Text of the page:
It has been suggested, mostly as a joke, that the Browns could ensure that they’ll get a great quarterback by using both the No. 1 and No. 4 overall pick on that position. Apparently, it’s not as big of a joke as many had believed.
Kevin Clark of TheRinger.com reports that the Browns have “thought about it, discussed it, and investigated it.” The work progressed to the point where one unnamed source with whom Clark spoke was able to “rattle off every previous instance of teams drafting two passers high because he’d done the prep work on the idea.”
The thought process doesn’t only mean that that Browns could take a quarterback at No. 1 and No. 4. They could trade down from No. 4 and take a quarterback later in round one. They also could take a second quarterback with one of the other picks they hold in the first 64 selections (five in all) and in the first 123 picks (eight in all).
The most notorious example of a pair of first-round quarterbacks came in 1989, when the Cowboys took Troy Aikman and then invested a first-round pick in the supplemental draft on Steve Walsh. (A year later, the Cowboys traded Walsh to the Saints for a first-round pick and a third-round pick in 1991, and a second round pick in 1992, which perhaps prompted the Vikings to say, “Man, the Cowboys screwed them.”)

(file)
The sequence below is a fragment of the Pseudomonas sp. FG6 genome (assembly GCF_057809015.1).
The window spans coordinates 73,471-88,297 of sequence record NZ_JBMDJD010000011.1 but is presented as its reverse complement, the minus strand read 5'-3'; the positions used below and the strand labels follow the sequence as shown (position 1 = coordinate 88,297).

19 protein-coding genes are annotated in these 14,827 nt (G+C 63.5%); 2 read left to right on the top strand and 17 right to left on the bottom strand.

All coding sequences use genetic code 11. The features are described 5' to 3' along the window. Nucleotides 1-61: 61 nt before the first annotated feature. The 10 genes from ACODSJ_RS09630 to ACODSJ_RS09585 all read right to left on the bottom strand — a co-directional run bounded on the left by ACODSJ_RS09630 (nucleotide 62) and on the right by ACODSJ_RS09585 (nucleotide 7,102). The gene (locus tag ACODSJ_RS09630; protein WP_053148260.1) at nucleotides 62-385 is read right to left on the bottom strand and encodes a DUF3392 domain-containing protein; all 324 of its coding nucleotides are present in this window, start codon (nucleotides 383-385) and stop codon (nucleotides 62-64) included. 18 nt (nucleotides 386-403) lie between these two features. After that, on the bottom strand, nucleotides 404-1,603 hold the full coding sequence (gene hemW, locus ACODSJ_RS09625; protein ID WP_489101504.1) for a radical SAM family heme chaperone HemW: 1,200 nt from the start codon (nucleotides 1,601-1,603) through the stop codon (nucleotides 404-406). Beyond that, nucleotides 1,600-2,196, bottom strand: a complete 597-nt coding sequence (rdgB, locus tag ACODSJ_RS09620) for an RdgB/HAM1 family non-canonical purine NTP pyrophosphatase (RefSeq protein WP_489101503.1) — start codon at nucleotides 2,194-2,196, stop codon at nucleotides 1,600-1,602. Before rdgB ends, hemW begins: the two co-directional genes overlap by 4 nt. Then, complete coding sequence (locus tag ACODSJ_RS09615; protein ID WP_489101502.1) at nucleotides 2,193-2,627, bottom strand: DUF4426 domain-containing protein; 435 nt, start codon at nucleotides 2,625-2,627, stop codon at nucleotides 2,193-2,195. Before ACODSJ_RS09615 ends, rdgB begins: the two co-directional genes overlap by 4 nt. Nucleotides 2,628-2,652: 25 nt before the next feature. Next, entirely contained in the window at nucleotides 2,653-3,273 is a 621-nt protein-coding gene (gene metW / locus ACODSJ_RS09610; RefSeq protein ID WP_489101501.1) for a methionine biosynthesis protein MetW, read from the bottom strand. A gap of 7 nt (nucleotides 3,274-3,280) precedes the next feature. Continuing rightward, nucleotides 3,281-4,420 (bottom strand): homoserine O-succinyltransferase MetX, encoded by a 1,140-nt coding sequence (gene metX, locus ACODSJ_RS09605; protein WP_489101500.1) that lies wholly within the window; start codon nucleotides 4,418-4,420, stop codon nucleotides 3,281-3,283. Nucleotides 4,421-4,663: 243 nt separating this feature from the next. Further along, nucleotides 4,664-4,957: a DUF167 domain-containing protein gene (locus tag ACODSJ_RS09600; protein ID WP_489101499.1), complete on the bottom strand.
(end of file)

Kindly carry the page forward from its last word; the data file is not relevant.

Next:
Six years ago, Washington traded up from No. 6 to No. 2 to draft Robert Griffin III, and then picked Kirk Cousins in round four. Cousins, by 2015, supplanted Griffin as the starter.
As Clark notes, the problem with drafting a pair of quarterbacks comes from the lack of practice reps necessary to develop both of them, especially with Tyrod Taylor under contract for 2018. The fact that the Browns are even considering it underscores the team’s recent trend of failing to pick apparent franchise quarterbacks (Carson Wentz, Deshaun Watson), along with the uncertainty as to which quarterback will emerge as the best quarterback from the 2018 class.
Recent history suggests that, whoever he is, he probably won’t end up being a Brown.